Good Capital focuses on early-stage to Series A investments. The venture capital firm manages a $100-million capital pool across three funds and has invested in over 25 start-ups. It has also launched a dedicated $50-million fund for early-stage start-ups. Arjun Malhotra, General Partner, Good Capital, spoke with businessline on the firm’s current interests and future roadmap, and the industry’s outlook. Edited excerpts from the interview:


Could you give us an overview of the fund?

It is a $50-million fund, which will be fully deployed by next year. At a time when activity has been pretty slow in the ecosystem, for us it’s been super-active actually; we’ve been doing a lot. The focus is on companies that are powered or made possible by the developments in AI over the past year. We want to be the first investor in the company, so we’ll come in as early as friends and family rounds or seed rounds, and our cheque sizes have quite a range. The smallest we’ve done is $250,000, and the largest is about $1.5 million.


What is your investment thesis?

We wanted to embrace the structural forces. That’s why our thesis so far has been about investing in companies that enable trusted intermediaries to provide a human interface to customers. Meesho, Sim Sim, Orange Health Labs, and LEAD School are some of the investments exemplifying this thesis. Now, what’s changed is the development of AI and how it applies to the thesis. Broadly, our thesis is that in an economy of intermediaries — traders, brokers, and middlemen — we invest in leveraging intermediaries to add trust and credibility, and layer in AI to narrow the scope of work for intermediaries.


Which type of companies are you bullish on?

I think of AI more as something that’s going to be across sectors, and we are seeing a lot of applications. Even ed-tech is quite an exciting sector, as a lot of what AI enables will be in ed-tech use cases. Services as a sector is also interesting, if you can start to build AI-enabled systems that can augment or replace a lot of the services work, which is going to be interesting, because it’s going to be narrower and more use-case specific. I think what I’m most interested in is the power of multi-agent workflows using AI.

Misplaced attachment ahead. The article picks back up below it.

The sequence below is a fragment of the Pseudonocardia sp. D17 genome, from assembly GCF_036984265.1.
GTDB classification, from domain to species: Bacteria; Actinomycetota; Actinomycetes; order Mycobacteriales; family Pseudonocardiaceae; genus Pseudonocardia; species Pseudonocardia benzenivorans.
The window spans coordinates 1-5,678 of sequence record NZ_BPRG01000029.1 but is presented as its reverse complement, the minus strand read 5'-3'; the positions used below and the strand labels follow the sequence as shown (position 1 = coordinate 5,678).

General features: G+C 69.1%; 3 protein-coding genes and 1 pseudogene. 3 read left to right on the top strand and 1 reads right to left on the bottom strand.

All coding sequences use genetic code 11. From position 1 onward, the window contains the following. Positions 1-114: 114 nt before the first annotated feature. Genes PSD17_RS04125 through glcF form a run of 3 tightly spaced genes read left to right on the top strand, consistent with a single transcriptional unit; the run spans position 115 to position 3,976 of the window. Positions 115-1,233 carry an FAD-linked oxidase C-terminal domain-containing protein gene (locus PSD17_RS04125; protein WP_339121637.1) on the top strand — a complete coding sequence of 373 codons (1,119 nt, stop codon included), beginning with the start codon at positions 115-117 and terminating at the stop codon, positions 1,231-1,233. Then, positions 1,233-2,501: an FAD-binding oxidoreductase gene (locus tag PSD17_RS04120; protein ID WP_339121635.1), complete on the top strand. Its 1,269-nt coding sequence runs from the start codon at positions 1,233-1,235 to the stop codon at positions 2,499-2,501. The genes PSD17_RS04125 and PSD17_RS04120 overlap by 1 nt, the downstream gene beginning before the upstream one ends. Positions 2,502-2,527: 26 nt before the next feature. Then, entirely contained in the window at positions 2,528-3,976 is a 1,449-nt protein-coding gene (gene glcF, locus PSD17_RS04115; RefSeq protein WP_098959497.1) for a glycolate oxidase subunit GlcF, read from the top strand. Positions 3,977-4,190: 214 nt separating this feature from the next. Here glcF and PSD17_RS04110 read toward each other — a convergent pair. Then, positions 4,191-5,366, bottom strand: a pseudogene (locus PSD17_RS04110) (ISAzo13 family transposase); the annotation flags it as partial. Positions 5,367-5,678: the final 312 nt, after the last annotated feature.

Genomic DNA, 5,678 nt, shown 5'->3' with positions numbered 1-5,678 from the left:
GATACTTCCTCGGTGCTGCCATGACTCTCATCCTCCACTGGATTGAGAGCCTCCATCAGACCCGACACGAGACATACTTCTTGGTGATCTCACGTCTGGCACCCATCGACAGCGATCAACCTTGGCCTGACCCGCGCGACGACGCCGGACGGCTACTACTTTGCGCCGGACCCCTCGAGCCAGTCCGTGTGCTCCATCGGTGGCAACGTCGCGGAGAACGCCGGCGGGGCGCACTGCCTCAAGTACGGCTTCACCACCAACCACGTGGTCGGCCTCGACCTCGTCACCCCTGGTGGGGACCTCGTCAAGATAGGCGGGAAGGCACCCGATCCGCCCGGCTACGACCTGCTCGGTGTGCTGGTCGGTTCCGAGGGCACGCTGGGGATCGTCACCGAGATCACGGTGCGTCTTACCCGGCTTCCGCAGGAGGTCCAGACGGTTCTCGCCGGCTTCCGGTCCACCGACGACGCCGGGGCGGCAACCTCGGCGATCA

How is the funding scenario changing?

In 2022, many large VCs invested in pre-seed, seed companies, and gave the best valuations; they invested $8-15 million in seed. The problem now is when those founders come back to us... they’ve raised money from one of the six big firms in their last round. If those guys are not reinvesting or taking them seriously, then why would I? So, founders need to understand that there’s a huge trade-off in taking capital from a firm that specialises in Series A and Series B. If you take money from a Series A firm at the seed stage, and they’re not the ones thumping the table at your Series A, then you’re in trouble. I think that’s something that seed-stage founders should never do.

(With inputs from BL interns Meghna Barik and Vidushi Nautiyal)